As a hydrographic surveyor, College of Charleston alumnus Ransom White ’06 has traveled the world using sonar equipment to map the sea floor.
Now he’s putting his skills to the test on one of the largest and most technologically advanced aviation searches in history: the search for Malaysia Airlines Flight 370.
The Boeing 777 was carrying 239 people when it mysteriously disappeared without a trace on March 8, 2014. The initial search effort was eventually suspended to enable Australian authorities to refine the search area, which extends across some 23,000 square miles in the Indian Ocean off the west coast of Australia.
Ransom, who majored in geology in the School of Sciences and Mathematics, is working on board the GO Phoenix, one of three ships that will take part in the new search. He answered a few questions for The College Today about how he got the job and what it entails:
Q: Where are you currently and what is your role in the search?
A: I am currently searching along the predicted trajectory and crash site for Malaysian Air flight MH370. We are using SL Hydrospheric’s Synthetic Aperture Sonar, which collects some of the deepest and highest resolution imagery data available today, less than 10cm.
My role is mainly to process the imagery and bathymetric data in order to search for debris from the wreckage. However, everyone on board must multitask. Jobs range from equipment launch and recovery to the occasional troubleshooting of hardware/software.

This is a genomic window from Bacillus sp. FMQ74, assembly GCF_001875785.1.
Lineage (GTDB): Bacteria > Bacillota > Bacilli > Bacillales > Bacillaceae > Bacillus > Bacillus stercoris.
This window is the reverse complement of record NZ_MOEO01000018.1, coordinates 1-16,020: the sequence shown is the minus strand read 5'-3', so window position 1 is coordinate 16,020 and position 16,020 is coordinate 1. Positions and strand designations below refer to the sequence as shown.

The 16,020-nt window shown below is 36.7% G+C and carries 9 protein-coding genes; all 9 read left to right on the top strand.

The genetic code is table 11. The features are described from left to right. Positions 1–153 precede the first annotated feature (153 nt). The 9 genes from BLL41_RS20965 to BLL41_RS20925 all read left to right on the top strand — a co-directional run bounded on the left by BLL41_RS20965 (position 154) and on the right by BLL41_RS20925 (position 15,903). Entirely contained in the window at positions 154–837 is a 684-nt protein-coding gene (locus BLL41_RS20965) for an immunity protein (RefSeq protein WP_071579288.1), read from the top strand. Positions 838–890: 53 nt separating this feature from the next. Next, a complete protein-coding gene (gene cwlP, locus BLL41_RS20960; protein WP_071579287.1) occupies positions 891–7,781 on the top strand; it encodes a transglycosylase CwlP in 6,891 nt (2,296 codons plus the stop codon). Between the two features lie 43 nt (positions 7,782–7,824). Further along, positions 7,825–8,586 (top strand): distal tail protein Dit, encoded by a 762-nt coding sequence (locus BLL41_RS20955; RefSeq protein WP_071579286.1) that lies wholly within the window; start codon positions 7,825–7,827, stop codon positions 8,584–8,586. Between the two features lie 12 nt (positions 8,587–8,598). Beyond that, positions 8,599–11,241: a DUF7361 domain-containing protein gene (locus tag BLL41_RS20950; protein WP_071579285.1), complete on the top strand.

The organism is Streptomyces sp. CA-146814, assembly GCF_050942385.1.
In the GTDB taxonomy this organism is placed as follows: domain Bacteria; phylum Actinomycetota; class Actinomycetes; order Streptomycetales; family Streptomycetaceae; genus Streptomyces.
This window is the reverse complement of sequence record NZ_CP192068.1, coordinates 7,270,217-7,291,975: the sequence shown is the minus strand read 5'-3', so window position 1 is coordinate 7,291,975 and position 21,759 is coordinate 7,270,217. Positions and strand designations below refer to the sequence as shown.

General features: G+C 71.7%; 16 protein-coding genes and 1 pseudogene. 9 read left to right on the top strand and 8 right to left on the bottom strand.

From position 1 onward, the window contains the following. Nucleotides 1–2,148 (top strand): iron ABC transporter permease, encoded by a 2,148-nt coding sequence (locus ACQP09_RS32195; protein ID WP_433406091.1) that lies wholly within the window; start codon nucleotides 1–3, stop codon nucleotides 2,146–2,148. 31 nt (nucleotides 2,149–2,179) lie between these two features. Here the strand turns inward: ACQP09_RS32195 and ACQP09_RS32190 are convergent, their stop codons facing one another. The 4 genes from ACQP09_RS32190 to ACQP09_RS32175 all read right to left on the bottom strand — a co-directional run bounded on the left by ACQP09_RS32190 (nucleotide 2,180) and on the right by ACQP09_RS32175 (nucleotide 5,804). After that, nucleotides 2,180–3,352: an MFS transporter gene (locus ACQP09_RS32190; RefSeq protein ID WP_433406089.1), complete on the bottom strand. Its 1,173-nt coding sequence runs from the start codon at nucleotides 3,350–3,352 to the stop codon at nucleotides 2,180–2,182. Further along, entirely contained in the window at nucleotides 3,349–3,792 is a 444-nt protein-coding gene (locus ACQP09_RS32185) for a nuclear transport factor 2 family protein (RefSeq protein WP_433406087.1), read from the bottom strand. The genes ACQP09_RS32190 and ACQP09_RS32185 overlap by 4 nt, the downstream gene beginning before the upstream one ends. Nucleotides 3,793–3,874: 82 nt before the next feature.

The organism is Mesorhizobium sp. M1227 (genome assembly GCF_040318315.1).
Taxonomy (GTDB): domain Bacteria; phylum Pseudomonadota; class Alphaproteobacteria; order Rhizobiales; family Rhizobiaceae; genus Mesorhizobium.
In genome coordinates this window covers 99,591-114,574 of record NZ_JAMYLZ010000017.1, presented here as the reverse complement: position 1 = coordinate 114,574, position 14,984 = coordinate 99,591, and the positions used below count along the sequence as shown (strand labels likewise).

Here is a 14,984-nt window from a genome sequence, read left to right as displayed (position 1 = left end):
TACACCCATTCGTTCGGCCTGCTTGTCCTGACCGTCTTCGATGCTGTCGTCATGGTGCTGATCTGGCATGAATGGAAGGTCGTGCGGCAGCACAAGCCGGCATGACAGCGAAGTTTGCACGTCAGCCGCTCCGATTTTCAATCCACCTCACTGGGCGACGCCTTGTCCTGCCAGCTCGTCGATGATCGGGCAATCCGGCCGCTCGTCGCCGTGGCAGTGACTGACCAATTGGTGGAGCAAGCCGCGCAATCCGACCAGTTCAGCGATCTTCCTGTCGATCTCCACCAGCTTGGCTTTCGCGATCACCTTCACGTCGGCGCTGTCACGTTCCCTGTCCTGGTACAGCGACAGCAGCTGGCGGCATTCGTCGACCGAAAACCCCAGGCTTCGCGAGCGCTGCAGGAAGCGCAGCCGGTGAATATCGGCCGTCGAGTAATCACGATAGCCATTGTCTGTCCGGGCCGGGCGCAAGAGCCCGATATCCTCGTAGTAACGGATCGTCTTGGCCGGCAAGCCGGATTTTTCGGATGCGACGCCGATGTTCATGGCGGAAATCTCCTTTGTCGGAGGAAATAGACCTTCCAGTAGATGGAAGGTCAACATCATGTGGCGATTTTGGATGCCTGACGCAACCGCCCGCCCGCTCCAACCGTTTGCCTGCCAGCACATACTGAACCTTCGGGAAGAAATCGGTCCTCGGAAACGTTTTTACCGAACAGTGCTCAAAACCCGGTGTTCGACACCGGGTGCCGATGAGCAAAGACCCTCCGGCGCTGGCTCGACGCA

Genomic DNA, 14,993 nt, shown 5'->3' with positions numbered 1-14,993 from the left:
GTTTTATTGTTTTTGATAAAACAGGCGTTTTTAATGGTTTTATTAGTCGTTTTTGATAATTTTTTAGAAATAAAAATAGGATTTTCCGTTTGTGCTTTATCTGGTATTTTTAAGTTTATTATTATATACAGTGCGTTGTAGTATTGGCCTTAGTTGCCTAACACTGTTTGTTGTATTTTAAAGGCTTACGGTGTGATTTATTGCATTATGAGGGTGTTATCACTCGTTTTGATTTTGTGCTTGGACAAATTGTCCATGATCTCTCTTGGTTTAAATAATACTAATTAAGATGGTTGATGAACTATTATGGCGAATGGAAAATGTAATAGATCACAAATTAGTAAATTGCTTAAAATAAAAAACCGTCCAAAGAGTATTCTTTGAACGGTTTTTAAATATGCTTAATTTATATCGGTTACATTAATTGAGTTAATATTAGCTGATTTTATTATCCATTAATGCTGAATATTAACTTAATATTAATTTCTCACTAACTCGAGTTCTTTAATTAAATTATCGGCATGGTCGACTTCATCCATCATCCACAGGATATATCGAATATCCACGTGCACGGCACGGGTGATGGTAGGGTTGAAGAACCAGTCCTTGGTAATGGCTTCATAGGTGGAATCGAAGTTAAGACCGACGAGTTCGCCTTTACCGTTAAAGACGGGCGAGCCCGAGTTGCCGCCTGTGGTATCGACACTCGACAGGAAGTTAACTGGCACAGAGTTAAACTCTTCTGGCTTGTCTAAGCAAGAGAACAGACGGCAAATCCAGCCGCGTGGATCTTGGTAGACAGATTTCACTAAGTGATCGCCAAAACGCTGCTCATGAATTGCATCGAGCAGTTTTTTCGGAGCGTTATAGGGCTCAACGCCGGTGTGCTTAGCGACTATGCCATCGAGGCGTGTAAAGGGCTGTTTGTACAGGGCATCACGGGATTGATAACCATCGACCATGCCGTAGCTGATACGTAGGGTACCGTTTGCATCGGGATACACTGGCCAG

Q: How did you get on this particular mission?
A: Working and working more. Every job you meet new people and learn how to use/troubleshoot new equipment. Networking is key and being open to new jobs/adventures will make that happen. You have to accept the fact that you WILL be uncomfortable from time to time in different job scenarios, but the minute you start shutting doors they don’t open very easily again.
Q: How long will you be at sea?
A: Total? A looooong time. I plan on being home sometime in December. Jobs can range from a few weeks to a few months.
Q: Describe a typical shift.
A: My shift is floating, which means I work when there is work to do and sleep/exercise when I finish. It works out to roughly 12 hours a day, which is a normal shift. I mostly work on data and search for targets at the computer, but I go touch base with the guys in the acquisition container on deck once in a while to see how the new data is looking. Once in a while the shift is broken by equipment recovery/launch, and it’s an all-hands situation … or a dang fire drill.
Q: With so much international attention focused on the missing airliner and the search, what are your thoughts about being part of such an important mission?
A: I am incredibly honored to be here searching for closure on what has affected so many. I take it very seriously. That being said, we have fun out here just doing what we enjoy, and if you do this for a living you can’t help but love to be at sea!
Q: What are some of the specialties of the people you are working with?
A: It takes many different skill sets to have a successful team. We are all surveyors and do specifically offshore survey work, however, some specialize in electronics, some in engineering, some in the sciences and some in computer software. We all overlap skillsets, but we know who is essential for what task, of which there are countless.
Q: You were exposed to sea floor mapping at the College of Charleston through Geology Professor Leslie Sautter and Project Oceanica. What advice can you offer to students interested in offshore careers like yours?
- Meet and befriend Dr. Leslie Sautter!
- Love (or at least like) the sea.
- Don’t get easily frustrated.
- Don’t assume your job is more important than anyone else’s on board.
- Love to travel!